To shorten or to lengthen debt maturity to lower debt servicing costs?

By Alessandro Maravalle and Lukasz Rawdanowicz, OECD Economics Department

Low interest rates prevailing in many advanced economies in recent years have already helped to lower the debt servicing burden, but government debt and interest payments remain large in many OECD countries. Could a further reduction in interest payments be attained by “locking-in” current low interest rates?

The answer is not straightforward as it depends on the future evolution of yield curves and budget balances, which are difficult to predict, and initial conditions related to the level and maturity structure of public debt.

To shed some light on potential debt servicing effects of changing debt maturity, we undertook country‑specific stylised simulations over the next 30 years with different assumptions about the maturity of new debt (Maravalle and Rawdanowicz, 2018). We analyse in principle two alternative debt strategies: temporary lengthening of the debt maturity of newly issued debt, i.e. up to a few years only, and permanent shortening, i.e. for 30 years. In both cases, the average debt maturity of newly issued debt changes by one year compared with the initial country-specific average remaining debt maturity.

The simulations are calibrated to reflect several key characteristics of G7 economies, in particular the current debt maturity structure and fiscal positions. We assume that interest rates will increase and the yield curve will steepen gradually during the first five years and then stabilise afterwards. Such a stylised assumption reflects the expected normalisation of monetary policy.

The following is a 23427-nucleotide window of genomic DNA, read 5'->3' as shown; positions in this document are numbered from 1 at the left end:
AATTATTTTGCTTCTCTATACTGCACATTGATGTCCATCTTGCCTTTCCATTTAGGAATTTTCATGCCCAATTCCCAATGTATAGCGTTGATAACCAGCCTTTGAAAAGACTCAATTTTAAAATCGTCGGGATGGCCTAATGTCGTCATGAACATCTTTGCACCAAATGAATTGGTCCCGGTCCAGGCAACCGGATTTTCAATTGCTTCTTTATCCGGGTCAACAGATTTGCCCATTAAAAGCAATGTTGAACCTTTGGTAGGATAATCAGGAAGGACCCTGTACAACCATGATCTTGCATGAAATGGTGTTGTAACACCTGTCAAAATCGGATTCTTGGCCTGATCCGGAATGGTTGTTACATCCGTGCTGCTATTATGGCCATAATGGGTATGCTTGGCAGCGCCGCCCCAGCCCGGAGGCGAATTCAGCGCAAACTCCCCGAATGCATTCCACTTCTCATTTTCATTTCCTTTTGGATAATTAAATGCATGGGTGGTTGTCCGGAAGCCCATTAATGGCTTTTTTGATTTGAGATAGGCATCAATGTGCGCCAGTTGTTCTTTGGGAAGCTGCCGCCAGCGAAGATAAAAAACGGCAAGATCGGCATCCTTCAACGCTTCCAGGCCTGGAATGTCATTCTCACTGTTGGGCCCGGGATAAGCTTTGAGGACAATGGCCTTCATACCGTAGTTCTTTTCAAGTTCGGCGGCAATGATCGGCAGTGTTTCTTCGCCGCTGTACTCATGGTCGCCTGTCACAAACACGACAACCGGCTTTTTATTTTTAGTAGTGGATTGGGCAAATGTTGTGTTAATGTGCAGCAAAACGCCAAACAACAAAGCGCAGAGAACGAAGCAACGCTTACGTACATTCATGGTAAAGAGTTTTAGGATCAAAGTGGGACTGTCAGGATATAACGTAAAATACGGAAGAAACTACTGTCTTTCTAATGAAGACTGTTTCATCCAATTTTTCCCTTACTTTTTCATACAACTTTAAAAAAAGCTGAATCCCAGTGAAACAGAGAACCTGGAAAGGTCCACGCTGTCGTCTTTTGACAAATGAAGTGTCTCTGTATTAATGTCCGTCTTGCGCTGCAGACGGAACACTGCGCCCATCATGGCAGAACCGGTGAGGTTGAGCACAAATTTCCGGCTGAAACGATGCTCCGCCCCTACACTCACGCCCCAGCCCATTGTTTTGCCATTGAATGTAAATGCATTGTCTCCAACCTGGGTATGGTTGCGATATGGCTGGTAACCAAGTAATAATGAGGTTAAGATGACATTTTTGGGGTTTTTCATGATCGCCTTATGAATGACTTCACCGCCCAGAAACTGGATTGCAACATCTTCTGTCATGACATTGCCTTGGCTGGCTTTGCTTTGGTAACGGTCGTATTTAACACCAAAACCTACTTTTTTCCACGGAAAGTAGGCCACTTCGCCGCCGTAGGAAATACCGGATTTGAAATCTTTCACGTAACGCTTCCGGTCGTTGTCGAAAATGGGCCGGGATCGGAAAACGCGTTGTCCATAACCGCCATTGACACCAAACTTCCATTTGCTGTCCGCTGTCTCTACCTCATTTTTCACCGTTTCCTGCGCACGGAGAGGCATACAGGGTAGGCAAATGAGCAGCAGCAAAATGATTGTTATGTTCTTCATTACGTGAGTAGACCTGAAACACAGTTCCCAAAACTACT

It turns out that, with the assumed increase in interest rates, a temporary lengthening of the debt maturity would not bring any reduction in debt servicing costs (figure below). The assumed initial increases in interest rates and in the slope of the yield curve are not gradual enough to reap the benefit of locking-in low interest rates. As debt matures gradually over time, the yield curve must remain low and flat for a prolonged period to reduce the overall debt servicing costs in the long term when interest rates will be higher. However, even with a more gradual and protracted interest rate normalisation, such potential fiscal benefits would be still negligible. Nevertheless, lengthening of debt maturity could be motivated by reducing rollover risks or accommodating demand from investors.

In contrast, shortening debt maturity could have non-negligible fiscal benefits for most G7 countries (figure below), but this would come at the cost of higher rollover risks. Gains could be particularly large for countries with high debt and relatively steep yield curves.

debt maturity lukazjuly2018

Whatever the change in debt maturity and the scenario for the evolution of the yield curve, fiscal gains would materialise only after the first decade, not helping much to lower current budget deficits.

Reference

Maravalle, A. and L. Rawdanowicz (2018), “To shorten or to lengthen? Public debt management in the low‑interest rate environment”, OECD Economics Department Working Papers, No. 1483, OECD Publishing, Paris,


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